Dr Cordet Smart
Research Tutor/Lecturer in Clinical Psychology
School of Psychology (Faculty of Health and Human Sciences)
PhD Social Psychology - Understanding social influence differently: A discursive study of livery yards
MSc Psychology - neuropsychology and developmental psychology
Post Graduate Certificate of Professional Studies in Education
BSc Hons Psychology (First)
BSc Adult Nursing
Teaching Fellow with the Higher Education Academy
The British Psychological Society member
The British Psychological Society Social Psychology Section member
I engage in three main areas of research that have a substantive overlap, and reflect the diversity of my background.
The Multi-Disciplinary-Teams in Action research project, which seeks to examine in detail the function of mental healthcare and Intellectual Disability Care teams in their face to face interactions. I lead a team of researchers who are exploring a range of different aspects of team function, including how patient voices and experience is displayed, team dynamics (leadership, inter-professionalism and interpersonal dynamics and support), and team actions such as the formulation of clinical care programmes and diagnoses. This research programme is based on a discursive methodology, and seeks to explore how a discursive social psychological position can contribute to the development of clinical practice in a meaningful and valuable way for clients, carers and staff.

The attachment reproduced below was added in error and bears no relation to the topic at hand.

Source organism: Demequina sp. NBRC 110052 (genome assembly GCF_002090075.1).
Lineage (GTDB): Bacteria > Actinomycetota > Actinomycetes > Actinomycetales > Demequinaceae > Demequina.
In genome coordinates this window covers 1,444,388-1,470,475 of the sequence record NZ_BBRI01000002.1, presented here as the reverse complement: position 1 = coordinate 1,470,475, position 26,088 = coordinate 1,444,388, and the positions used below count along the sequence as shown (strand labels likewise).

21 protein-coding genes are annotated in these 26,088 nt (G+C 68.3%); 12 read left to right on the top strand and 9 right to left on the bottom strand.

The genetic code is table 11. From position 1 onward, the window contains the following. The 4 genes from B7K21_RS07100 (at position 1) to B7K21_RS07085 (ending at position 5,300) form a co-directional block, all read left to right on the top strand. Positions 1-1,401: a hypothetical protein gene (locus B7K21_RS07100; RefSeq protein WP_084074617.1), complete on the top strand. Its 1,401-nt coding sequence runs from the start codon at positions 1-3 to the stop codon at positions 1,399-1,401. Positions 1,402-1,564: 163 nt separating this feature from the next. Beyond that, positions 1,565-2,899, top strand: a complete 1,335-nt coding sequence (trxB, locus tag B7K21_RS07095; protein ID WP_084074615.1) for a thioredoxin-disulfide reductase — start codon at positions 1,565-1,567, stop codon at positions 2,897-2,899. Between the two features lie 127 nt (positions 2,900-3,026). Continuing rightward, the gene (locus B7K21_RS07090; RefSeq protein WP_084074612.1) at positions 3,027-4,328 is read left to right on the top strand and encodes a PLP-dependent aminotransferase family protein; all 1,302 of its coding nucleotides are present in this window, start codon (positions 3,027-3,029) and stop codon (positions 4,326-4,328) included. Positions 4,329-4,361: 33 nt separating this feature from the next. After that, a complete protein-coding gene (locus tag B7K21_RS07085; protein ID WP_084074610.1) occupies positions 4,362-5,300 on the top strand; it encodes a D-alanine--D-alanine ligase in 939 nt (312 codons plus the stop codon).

My second area of research focuses more specifically on the theoretical understanding of social influence within society. This includes the development of more language based understandings of how social influence can be understood, and an exploration of the challenges of doing this for discursive psychology. I examine how social influence has been understood through experimental and cognitive models, and explore the meaning for this in terms of how groups are observed to function .
Thirdly, I have an interest in family systems research and using discursive methods to explore in detail how families negotiate issues and concerns that are important for their family functioning. For example, in terms of how families together make sense of Chronic Fatigue, Autism, or bereavement and how this is displayed in patterns of interaction between family members.